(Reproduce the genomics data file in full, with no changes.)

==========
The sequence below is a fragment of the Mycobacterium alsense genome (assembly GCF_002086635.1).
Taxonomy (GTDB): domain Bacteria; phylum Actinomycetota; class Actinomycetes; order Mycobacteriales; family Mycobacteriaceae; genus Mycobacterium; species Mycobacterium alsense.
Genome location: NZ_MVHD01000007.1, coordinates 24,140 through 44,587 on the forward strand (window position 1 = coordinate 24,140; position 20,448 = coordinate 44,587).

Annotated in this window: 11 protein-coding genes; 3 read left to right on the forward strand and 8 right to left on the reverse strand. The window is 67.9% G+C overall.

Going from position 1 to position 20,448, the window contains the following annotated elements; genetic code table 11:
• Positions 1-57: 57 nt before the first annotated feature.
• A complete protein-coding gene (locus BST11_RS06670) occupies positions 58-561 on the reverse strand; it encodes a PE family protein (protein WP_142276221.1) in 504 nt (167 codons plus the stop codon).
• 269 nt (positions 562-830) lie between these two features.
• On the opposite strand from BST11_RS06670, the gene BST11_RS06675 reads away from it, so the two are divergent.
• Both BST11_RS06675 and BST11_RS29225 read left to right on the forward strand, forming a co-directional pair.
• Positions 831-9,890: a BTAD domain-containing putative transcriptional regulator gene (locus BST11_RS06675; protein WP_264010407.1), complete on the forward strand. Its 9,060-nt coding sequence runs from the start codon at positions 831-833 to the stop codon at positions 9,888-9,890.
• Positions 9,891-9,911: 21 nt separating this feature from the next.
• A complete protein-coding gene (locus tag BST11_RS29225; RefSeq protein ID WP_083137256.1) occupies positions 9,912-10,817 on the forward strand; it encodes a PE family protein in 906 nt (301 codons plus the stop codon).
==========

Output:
The sequence below is a fragment of the Mycobacterium alsense genome (assembly GCF_002086635.1).
Taxonomy (GTDB): domain Bacteria; phylum Actinomycetota; class Actinomycetes; order Mycobacteriales; family Mycobacteriaceae; genus Mycobacterium; species Mycobacterium alsense.
Genome location: NZ_MVHD01000007.1, coordinates 24,140 through 44,587 on the forward strand (window position 1 = coordinate 24,140; position 20,448 = coordinate 44,587).

Annotated in this window: 11 protein-coding genes; 3 read left to right on the forward strand and 8 right to left on the reverse strand. The window is 67.9% G+C overall.

Going from position 1 to position 20,448, the window contains the following annotated elements; genetic code table 11:
• Positions 1-57: 57 nt before the first annotated feature.
• A complete protein-coding gene (locus BST11_RS06670) occupies positions 58-561 on the reverse strand; it encodes a PE family protein (protein WP_142276221.1) in 504 nt (167 codons plus the stop codon).
• 269 nt (positions 562-830) lie between these two features.
• On the opposite strand from BST11_RS06670, the gene BST11_RS06675 reads away from it, so the two are divergent.
• Both BST11_RS06675 and BST11_RS29225 read left to right on the forward strand, forming a co-directional pair.
• Positions 831-9,890: a BTAD domain-containing putative transcriptional regulator gene (locus BST11_RS06675; protein WP_264010407.1), complete on the forward strand. Its 9,060-nt coding sequence runs from the start codon at positions 831-833 to the stop codon at positions 9,888-9,890.
• Positions 9,891-9,911: 21 nt separating this feature from the next.
• A complete protein-coding gene (locus tag BST11_RS29225; RefSeq protein ID WP_083137256.1) occupies positions 9,912-10,817 on the forward strand; it encodes a PE family protein in 906 nt (301 codons plus the stop codon).